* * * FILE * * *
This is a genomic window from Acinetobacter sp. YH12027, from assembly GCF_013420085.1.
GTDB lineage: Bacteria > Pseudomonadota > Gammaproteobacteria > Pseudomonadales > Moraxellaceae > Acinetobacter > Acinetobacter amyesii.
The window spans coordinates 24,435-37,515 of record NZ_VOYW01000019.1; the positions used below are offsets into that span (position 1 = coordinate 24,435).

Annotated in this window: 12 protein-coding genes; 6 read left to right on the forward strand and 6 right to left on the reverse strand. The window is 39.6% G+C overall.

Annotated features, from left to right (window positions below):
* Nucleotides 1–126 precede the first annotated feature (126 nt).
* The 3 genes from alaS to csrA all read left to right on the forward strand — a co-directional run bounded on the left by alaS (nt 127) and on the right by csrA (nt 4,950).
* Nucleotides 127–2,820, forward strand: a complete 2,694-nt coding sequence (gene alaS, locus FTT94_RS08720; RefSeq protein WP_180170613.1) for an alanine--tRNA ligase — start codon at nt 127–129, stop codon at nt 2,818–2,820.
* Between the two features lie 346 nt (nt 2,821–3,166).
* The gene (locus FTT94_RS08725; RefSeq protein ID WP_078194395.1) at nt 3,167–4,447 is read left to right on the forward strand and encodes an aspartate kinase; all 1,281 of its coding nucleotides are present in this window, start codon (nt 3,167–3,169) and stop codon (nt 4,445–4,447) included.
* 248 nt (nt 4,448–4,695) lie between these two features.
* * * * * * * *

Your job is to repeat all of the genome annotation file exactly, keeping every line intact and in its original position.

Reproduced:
This is a genomic window from Acinetobacter sp. YH12027, from assembly GCF_013420085.1.
GTDB lineage: Bacteria > Pseudomonadota > Gammaproteobacteria > Pseudomonadales > Moraxellaceae > Acinetobacter > Acinetobacter amyesii.
The window spans coordinates 24,435-37,515 of record NZ_VOYW01000019.1; the positions used below are offsets into that span (position 1 = coordinate 24,435).

Annotated in this window: 12 protein-coding genes; 6 read left to right on the forward strand and 6 right to left on the reverse strand. The window is 39.6% G+C overall.

Annotated features, from left to right (window positions below):
* Nucleotides 1–126 precede the first annotated feature (126 nt).
* The 3 genes from alaS to csrA all read left to right on the forward strand — a co-directional run bounded on the left by alaS (nt 127) and on the right by csrA (nt 4,950).
* Nucleotides 127–2,820, forward strand: a complete 2,694-nt coding sequence (gene alaS, locus FTT94_RS08720; RefSeq protein WP_180170613.1) for an alanine--tRNA ligase — start codon at nt 127–129, stop codon at nt 2,818–2,820.
* Between the two features lie 346 nt (nt 2,821–3,166).
* The gene (locus FTT94_RS08725; RefSeq protein ID WP_078194395.1) at nt 3,167–4,447 is read left to right on the forward strand and encodes an aspartate kinase; all 1,281 of its coding nucleotides are present in this window, start codon (nt 3,167–3,169) and stop codon (nt 4,445–4,447) included.
* 248 nt (nt 4,448–4,695) lie between these two features.